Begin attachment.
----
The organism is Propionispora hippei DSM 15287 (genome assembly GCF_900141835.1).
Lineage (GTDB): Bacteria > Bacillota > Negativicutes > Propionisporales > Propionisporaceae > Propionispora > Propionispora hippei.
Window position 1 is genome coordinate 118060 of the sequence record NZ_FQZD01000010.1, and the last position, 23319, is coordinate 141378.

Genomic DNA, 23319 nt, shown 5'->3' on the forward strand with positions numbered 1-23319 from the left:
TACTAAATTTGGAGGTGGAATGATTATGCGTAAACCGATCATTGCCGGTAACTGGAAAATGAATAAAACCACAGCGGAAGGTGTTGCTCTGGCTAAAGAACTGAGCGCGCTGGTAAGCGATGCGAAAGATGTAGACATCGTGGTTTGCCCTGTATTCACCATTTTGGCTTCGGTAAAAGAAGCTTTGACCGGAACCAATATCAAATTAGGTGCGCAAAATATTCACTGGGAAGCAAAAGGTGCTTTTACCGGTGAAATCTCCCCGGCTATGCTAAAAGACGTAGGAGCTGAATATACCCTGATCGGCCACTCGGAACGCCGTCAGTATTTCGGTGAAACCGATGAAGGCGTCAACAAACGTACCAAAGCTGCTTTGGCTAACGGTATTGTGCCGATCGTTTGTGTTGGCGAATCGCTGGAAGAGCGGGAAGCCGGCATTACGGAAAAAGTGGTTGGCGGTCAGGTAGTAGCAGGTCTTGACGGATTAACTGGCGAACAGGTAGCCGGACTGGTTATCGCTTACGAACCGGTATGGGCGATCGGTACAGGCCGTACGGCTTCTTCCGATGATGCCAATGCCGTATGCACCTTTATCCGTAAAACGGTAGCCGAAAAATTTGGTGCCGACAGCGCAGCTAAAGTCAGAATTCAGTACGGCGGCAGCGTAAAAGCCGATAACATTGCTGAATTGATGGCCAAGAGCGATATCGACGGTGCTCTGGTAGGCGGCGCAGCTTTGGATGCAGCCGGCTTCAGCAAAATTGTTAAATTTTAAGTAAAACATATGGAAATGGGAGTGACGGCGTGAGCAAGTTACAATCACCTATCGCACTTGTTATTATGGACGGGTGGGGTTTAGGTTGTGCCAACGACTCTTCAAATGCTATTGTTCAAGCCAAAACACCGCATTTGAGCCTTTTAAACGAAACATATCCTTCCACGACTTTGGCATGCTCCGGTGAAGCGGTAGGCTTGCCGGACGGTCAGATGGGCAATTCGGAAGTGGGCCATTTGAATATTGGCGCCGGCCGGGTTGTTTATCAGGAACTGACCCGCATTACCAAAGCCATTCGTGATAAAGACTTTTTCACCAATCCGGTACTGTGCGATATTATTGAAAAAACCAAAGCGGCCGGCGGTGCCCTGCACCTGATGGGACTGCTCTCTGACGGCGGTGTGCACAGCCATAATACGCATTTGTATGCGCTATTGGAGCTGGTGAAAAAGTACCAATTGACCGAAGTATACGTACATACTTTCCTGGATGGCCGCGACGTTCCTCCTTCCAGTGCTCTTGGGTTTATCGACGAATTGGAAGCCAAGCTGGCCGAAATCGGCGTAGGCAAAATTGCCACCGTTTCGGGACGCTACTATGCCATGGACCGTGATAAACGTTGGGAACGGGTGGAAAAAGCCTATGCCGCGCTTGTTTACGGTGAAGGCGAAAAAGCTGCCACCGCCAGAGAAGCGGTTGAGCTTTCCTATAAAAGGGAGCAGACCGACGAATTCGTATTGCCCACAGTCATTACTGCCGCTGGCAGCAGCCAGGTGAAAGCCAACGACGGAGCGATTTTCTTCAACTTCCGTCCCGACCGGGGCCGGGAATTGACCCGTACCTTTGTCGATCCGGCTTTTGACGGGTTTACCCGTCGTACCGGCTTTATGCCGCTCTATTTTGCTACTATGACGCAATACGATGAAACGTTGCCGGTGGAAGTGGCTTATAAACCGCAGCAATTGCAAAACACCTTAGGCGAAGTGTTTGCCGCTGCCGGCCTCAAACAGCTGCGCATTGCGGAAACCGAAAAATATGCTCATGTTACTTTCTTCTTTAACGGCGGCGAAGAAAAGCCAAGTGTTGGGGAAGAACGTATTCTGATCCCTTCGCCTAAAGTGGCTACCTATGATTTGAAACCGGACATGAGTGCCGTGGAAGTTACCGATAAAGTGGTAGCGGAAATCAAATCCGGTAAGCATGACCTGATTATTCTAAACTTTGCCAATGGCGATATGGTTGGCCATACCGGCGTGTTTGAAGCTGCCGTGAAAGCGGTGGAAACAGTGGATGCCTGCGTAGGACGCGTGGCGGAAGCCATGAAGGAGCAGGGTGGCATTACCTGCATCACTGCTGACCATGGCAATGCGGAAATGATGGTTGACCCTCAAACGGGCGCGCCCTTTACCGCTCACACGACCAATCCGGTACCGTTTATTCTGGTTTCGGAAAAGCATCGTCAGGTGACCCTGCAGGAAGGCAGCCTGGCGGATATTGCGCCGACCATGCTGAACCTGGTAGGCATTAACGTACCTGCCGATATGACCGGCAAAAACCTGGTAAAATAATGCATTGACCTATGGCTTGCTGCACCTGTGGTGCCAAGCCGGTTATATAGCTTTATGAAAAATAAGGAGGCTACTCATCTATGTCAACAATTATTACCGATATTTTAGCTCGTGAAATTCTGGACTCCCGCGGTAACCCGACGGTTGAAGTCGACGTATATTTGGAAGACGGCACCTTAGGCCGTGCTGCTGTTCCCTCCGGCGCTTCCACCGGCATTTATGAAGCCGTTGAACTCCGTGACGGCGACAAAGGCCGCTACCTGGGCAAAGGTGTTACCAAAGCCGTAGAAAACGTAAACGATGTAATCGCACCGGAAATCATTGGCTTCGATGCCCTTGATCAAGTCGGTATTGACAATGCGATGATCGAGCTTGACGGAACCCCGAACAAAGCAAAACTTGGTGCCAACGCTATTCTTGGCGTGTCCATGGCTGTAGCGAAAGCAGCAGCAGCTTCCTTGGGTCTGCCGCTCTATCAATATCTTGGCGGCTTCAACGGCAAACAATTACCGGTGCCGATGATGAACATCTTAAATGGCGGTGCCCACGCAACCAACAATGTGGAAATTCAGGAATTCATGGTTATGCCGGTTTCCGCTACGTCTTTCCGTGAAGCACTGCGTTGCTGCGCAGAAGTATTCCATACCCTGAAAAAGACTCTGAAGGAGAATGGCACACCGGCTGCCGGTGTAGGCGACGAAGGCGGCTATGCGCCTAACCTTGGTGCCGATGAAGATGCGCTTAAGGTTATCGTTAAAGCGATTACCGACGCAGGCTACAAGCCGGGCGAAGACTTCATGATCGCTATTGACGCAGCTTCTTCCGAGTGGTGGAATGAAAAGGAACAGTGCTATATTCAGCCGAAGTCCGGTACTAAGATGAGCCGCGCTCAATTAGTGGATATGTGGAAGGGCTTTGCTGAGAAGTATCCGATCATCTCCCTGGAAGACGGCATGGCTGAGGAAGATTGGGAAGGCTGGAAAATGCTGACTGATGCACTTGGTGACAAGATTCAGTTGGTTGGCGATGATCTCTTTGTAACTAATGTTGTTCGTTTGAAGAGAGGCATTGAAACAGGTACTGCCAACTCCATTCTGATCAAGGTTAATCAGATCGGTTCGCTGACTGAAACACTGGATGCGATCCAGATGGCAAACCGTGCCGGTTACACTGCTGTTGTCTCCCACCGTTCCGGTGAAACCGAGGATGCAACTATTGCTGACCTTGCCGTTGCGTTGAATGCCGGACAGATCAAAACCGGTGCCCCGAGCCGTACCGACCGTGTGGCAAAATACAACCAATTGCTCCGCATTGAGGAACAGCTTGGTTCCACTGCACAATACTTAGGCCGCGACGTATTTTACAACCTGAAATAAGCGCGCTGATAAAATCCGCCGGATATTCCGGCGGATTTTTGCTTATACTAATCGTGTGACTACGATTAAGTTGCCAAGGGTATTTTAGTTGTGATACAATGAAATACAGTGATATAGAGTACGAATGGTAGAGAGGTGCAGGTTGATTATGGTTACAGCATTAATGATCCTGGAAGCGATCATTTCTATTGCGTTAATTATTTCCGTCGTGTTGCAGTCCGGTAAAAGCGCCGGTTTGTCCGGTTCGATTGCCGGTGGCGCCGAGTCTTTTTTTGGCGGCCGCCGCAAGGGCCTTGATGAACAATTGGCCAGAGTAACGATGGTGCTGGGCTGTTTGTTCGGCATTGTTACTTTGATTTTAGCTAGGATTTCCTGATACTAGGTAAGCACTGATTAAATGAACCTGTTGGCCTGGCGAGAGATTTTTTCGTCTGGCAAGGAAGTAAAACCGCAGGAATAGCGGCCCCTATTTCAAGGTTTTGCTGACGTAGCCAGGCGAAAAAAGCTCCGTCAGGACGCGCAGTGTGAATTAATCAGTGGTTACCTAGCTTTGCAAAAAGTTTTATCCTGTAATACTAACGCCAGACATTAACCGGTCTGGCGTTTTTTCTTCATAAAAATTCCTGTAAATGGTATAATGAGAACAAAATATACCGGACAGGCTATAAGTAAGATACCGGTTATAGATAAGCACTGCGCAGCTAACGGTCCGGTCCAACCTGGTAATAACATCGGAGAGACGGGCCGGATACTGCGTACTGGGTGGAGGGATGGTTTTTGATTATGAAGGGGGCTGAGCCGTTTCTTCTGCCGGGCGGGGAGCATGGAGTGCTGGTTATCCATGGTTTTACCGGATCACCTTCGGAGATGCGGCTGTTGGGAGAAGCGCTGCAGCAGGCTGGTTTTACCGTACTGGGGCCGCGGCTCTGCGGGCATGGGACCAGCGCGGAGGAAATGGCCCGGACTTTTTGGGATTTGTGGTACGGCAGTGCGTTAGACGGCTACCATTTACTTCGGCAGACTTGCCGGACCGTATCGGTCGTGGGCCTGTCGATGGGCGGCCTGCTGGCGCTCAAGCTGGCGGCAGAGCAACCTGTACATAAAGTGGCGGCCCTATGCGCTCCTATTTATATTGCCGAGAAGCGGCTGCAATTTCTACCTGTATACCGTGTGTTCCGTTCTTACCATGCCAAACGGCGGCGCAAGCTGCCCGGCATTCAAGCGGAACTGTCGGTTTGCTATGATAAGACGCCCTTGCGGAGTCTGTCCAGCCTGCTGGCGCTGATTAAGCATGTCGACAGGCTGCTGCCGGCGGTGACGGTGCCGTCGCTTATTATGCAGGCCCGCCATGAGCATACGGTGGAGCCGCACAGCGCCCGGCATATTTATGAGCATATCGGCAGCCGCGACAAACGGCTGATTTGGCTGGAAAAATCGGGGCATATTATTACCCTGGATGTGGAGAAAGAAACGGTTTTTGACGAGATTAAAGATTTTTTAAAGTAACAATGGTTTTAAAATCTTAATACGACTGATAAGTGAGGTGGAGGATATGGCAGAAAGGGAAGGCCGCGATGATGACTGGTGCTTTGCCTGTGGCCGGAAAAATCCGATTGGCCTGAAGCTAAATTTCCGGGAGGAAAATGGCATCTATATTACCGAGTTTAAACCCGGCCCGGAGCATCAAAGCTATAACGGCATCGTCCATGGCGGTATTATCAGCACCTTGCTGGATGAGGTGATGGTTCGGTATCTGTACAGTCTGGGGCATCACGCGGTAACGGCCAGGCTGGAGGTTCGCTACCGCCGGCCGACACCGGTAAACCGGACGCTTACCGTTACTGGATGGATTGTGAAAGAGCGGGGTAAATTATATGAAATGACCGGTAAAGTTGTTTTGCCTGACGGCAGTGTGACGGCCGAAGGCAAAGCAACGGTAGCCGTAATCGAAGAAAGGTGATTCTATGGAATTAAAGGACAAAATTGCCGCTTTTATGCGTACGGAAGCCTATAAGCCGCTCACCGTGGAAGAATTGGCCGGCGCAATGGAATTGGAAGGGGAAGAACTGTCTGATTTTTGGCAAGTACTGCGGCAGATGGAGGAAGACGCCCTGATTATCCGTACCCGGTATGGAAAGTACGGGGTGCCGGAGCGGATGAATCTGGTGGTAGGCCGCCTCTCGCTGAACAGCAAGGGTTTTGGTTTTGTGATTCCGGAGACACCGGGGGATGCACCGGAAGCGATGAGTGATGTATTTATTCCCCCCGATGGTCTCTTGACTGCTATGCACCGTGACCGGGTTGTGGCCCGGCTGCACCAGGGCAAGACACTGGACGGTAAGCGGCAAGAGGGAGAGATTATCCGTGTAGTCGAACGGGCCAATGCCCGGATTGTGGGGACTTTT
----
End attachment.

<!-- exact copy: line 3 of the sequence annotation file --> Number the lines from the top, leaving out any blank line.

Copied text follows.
Window position 1 is genome coordinate 118060 of the sequence record NZ_FQZD01000010.1, and the last position, 23319, is coordinate 141378.